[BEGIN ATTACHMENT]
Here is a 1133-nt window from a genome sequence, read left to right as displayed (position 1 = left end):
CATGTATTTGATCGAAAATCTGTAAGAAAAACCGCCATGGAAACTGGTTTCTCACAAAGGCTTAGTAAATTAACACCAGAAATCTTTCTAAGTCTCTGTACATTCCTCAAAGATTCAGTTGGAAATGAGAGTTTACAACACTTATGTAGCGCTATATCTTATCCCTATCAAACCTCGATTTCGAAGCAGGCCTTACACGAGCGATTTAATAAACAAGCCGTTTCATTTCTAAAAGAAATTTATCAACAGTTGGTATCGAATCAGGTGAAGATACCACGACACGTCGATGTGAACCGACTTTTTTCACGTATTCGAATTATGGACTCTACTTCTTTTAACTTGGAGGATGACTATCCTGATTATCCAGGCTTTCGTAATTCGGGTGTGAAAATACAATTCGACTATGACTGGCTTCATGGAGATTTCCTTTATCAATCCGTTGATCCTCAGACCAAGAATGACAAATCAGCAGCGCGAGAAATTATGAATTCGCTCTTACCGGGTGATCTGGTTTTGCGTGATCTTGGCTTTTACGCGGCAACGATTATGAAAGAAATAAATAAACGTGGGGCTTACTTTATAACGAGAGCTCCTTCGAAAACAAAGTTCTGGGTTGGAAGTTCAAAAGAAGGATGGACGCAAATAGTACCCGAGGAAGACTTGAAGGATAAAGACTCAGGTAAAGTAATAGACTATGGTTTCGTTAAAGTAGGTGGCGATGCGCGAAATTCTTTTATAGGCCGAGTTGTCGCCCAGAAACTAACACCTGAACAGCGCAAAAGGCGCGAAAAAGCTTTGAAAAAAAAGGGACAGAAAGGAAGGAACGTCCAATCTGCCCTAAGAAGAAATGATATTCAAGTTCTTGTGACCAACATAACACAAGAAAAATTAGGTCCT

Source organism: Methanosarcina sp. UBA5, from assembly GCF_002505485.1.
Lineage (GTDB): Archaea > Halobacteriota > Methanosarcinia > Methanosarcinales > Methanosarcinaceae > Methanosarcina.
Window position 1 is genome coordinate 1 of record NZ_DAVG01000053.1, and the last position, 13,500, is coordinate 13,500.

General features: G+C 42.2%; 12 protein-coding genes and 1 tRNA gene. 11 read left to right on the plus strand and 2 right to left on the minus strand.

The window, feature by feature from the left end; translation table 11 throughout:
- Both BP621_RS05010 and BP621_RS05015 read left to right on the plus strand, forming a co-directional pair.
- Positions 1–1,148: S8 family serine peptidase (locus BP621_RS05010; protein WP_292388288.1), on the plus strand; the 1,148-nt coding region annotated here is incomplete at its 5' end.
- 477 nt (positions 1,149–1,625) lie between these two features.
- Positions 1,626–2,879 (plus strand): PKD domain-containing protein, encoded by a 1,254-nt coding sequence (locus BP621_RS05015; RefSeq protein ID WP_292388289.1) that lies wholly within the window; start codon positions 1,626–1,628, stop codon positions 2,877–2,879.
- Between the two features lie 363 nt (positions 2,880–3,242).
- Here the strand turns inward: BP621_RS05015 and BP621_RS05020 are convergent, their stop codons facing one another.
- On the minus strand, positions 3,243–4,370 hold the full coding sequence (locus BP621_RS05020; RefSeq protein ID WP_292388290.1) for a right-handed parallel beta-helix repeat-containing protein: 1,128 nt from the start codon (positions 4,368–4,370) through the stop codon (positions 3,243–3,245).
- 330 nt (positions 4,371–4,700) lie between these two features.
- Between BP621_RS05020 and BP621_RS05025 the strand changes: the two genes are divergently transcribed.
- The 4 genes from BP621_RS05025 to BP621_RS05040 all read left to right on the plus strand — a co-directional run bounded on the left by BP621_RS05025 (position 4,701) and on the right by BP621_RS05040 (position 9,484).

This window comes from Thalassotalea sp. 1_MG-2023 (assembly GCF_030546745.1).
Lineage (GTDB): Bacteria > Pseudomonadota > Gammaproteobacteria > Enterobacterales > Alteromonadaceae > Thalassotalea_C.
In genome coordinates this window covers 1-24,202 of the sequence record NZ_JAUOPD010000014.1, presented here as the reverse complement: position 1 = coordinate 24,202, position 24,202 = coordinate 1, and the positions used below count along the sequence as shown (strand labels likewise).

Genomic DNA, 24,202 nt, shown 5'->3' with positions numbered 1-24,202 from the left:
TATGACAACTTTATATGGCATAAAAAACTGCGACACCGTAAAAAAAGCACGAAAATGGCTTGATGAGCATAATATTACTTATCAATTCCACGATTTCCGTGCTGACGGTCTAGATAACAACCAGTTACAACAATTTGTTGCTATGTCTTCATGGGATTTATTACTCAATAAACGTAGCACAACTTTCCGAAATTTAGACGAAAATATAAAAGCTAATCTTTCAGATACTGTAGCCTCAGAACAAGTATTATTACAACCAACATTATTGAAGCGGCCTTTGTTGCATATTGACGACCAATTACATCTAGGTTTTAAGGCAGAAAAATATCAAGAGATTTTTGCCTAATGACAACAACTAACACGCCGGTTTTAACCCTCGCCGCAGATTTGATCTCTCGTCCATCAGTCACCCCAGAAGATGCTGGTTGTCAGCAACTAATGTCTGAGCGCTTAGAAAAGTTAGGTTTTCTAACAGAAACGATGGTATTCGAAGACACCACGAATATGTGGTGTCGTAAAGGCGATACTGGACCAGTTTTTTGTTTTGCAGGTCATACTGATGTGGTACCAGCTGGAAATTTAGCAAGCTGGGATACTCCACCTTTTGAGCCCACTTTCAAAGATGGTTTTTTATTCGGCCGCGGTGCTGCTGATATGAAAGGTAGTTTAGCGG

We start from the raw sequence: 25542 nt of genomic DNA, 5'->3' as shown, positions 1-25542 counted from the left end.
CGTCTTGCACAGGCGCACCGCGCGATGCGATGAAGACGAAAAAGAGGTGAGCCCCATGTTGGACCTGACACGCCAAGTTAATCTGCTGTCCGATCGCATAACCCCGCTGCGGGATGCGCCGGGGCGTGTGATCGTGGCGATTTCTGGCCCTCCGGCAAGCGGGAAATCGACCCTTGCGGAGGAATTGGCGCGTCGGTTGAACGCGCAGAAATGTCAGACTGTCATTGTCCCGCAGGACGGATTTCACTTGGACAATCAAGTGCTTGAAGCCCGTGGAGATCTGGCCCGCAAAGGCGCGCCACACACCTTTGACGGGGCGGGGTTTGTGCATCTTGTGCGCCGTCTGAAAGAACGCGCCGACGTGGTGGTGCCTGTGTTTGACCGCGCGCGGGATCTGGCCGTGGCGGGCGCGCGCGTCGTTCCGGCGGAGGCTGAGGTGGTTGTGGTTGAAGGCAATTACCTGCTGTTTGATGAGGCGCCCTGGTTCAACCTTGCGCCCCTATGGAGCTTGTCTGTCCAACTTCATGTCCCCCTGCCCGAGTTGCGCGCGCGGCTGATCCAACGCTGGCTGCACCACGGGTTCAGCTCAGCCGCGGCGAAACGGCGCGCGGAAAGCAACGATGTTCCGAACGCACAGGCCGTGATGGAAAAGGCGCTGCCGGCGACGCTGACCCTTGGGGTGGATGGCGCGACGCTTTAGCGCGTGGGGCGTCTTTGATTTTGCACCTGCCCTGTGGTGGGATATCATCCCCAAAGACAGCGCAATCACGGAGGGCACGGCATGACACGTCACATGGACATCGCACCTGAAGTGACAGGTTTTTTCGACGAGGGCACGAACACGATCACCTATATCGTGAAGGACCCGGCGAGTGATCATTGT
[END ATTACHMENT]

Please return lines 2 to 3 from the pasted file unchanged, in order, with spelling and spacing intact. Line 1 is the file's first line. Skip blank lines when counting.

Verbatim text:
CATGTATTTGATCGAAAATCTGTAAGAAAAACCGCCATGGAAACTGGTTTCTCACAAAGGCTTAGTAAATTAACACCAGAAATCTTTCTAAGTCTCTGTACATTCCTCAAAGATTCAGTTGGAAATGAGAGTTTACAACACTTATGTAGCGCTATATCTTATCCCTATCAAACCTCGATTTCGAAGCAGGCCTTACACGAGCGATTTAATAAACAAGCCGTTTCATTTCTAAAAGAAATTTATCAACAGTTGGTATCGAATCAGGTGAAGATACCACGACACGTCGATGTGAACCGACTTTTTTCACGTATTCGAATTATGGACTCTACTTCTTTTAACTTGGAGGATGACTATCCTGATTATCCAGGCTTTCGTAATTCGGGTGTGAAAATACAATTCGACTATGACTGGCTTCATGGAGATTTCCTTTATCAATCCGTTGATCCTCAGACCAAGAATGACAAATCAGCAGCGCGAGAAATTATGAATTCGCTCTTACCGGGTGATCTGGTTTTGCGTGATCTTGGCTTTTACGCGGCAACGATTATGAAAGAAATAAATAAACGTGGGGCTTACTTTATAACGAGAGCTCCTTCGAAAACAAAGTTCTGGGTTGGAAGTTCAAAAGAAGGATGGACGCAAATAGTACCCGAGGAAGACTTGAAGGATAAAGACTCAGGTAAAGTAATAGACTATGGTTTCGTTAAAGTAGGTGGCGATGCGCGAAATTCTTTTATAGGCCGAGTTGTCGCCCAGAAACTAACACCTGAACAGCGCAAAAGGCGCGAAAAAGCTTTGAAAAAAAAGGGACAGAAAGGAAGGAACGTCCAATCTGCCCTAAGAAGAAATGATATTCAAGTTCTTGTGACCAACATAACACAAGAAAAATTAGGTCCT

Source organism: Methanosarcina sp. UBA5, from assembly GCF_002505485.1.